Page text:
Since my story was published in Christianity Today, I’ve been getting a lot of negative feedback about the lack of evidence presented in the article. I don’t have time to write down all my thoughts, especially because I’ve been trying to write emails back to everyone who has written me so far. [A particularly trying task in light of the fact that lately I’ve been spending 8 hours a day at work looking at a computer screen.] Your letter will be put at the top of the response pile if you send it via snail mail.
One student wrote me:
You said that John Joseph Porter pointed to your inconsistency in believing in objective, universal moral categories. What do you think about consequentialist theories (i.e. preference utilitarianism) or even deontological theories (i.e. contractualism)? You seem to make a big jump; there are many moral theories that are objective but not theistic.
This depends on what you mean by “objective.” Do consequentialist theories or deontological theories work for constructing answers to our basic ethical questions? Yes. A utilitarian can give an explanation for why he chooses to push the fat man over the bridge to save the lives of five other people (I’m hoping you’ve read this example, else you’ll think I’m a weirdo, but I suppose all us philosophers are). But the utilitarian cannot explain why he values those people. In other words, he cannot answer the meta-ethical question of “why should I strive to maximize value?” So I would argue that my ethical philosophy was internally consistent but lacked sufficient meta-ethical justification.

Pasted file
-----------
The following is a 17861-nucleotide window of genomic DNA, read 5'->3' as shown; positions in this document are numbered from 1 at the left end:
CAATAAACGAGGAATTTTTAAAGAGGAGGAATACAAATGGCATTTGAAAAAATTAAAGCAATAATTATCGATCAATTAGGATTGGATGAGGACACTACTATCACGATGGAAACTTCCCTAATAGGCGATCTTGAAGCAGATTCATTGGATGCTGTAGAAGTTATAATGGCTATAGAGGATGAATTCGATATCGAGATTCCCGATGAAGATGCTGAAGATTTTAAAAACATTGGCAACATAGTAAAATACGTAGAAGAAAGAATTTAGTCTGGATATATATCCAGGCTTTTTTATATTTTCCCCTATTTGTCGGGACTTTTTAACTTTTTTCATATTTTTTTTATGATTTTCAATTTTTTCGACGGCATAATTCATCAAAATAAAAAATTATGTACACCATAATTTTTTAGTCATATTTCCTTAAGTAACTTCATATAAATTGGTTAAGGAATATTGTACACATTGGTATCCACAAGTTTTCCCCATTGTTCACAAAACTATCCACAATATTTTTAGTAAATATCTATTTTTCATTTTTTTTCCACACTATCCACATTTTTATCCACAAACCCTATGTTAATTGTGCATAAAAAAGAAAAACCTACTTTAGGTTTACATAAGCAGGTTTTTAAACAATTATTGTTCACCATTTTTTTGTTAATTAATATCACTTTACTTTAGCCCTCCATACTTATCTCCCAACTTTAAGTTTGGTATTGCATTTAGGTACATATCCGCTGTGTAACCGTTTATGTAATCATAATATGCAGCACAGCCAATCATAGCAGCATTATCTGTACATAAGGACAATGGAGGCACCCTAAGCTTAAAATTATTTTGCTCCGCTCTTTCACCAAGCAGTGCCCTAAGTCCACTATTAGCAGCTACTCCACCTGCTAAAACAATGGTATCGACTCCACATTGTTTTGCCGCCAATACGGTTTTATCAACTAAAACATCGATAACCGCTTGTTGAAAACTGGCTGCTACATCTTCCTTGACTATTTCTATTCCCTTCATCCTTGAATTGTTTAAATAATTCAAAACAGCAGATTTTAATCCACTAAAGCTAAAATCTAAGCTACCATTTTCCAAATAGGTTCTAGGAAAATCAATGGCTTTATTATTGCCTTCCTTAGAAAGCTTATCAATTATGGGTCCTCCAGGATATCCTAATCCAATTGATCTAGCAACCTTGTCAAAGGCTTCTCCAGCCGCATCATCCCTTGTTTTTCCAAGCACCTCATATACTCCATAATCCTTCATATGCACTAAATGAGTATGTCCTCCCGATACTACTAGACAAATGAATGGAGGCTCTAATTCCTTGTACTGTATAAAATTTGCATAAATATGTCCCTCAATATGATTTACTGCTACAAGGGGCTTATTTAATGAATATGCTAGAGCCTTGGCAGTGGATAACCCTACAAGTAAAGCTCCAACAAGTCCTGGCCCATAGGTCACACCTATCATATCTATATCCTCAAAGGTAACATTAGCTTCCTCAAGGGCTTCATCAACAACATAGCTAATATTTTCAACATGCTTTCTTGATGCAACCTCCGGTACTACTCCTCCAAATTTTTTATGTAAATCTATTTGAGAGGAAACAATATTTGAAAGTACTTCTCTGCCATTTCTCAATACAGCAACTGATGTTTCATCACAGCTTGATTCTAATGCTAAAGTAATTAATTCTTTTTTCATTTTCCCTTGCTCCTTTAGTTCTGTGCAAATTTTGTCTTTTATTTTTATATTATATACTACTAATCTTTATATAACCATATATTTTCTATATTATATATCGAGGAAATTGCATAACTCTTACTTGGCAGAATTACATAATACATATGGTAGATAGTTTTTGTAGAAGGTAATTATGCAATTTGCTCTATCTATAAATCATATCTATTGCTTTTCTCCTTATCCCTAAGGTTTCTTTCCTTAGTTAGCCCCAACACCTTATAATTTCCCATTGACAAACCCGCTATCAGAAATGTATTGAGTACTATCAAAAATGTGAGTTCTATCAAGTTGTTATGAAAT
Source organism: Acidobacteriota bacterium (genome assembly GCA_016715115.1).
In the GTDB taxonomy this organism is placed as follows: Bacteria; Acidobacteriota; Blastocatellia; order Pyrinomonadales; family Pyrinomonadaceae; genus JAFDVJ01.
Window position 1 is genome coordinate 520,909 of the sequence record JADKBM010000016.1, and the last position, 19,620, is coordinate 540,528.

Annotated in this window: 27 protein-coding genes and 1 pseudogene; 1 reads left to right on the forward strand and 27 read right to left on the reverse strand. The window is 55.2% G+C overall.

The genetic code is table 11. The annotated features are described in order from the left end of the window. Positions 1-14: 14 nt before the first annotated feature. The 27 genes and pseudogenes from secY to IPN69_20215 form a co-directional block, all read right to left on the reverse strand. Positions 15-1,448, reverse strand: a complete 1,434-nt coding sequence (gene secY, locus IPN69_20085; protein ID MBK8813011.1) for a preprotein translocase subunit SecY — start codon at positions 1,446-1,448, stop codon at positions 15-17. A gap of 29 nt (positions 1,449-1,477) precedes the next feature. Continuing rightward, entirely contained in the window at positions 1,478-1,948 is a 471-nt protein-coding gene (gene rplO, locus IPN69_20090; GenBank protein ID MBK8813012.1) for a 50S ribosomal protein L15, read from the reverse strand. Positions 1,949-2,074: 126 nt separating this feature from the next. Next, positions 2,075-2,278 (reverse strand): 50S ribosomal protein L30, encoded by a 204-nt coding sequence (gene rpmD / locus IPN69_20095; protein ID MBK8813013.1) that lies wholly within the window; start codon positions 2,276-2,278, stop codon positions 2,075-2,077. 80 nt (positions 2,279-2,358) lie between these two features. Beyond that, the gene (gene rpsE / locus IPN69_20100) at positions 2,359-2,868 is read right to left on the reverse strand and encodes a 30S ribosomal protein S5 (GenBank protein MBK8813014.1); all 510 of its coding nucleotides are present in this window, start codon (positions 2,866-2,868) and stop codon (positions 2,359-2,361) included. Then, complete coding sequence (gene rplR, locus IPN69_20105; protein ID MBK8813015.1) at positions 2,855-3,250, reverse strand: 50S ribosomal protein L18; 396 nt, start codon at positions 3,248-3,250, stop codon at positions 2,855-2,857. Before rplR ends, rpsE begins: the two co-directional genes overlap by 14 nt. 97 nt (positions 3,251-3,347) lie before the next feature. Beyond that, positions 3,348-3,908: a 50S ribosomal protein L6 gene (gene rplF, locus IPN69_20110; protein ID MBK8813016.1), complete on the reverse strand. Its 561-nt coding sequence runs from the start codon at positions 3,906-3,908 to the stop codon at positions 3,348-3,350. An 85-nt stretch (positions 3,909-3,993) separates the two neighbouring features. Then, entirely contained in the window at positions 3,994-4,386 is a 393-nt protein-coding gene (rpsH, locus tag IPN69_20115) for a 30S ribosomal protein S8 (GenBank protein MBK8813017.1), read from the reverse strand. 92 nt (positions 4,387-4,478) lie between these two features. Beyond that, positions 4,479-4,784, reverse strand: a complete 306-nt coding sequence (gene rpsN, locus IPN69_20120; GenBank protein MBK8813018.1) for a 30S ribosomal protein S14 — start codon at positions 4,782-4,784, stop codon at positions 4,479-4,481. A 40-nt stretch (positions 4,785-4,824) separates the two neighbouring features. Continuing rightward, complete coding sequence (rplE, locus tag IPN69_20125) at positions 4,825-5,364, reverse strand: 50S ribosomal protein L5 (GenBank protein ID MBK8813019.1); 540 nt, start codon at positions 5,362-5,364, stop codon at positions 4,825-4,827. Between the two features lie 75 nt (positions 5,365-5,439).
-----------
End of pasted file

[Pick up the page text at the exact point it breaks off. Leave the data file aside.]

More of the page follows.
Of course, you can ask the same questions toward Christians – why should I strive to love God? And I think the answer iles in Lewis’ response “God is goodness.” This is a bit of a Platonic resort, and I suppose I could have adopted a Platonic view of the good without believing in God. But then you’d have to wonder – what is this weird form of goodness and how did it get there? A self-caused universe didn’t seem to offer sufficient explanation on that front. (Again, not to say it’s impossible. But just that it would be rather unusual.) [Also note that here Christianity has a distinct advantage: the Trinitarian view both allows God to be personal and permits him to therefore be impersonal qualities like, for example, love!]
I would say this: when you’re choosing a worldview, you don’t have time to parse through every single possible question that might be posed nor to tease out every single possible contradiction. It’s taken centuries and the project is still unfinished! I appreciated the introduction to one of Hume’s books – “Amidst all your philosophy, be still a man.” To me, this means: you still have to go on living your life. You can’t be the philosopher pondering it all without acting. You must eat, work, live, and love. As you do so, you will approach these actions with a particular perspective and philosophy. You cannot remain agnostic forever. There is no completely neutral perspective. With that in mind, you have to plant your flag somewhere. Christianity is where I plant my flag.
I chose Christianity because I think it offers the most complete framework for approaching the world: explaining ethics and meta-ethics, showing my sin, offering not only forgiveness but also redemption.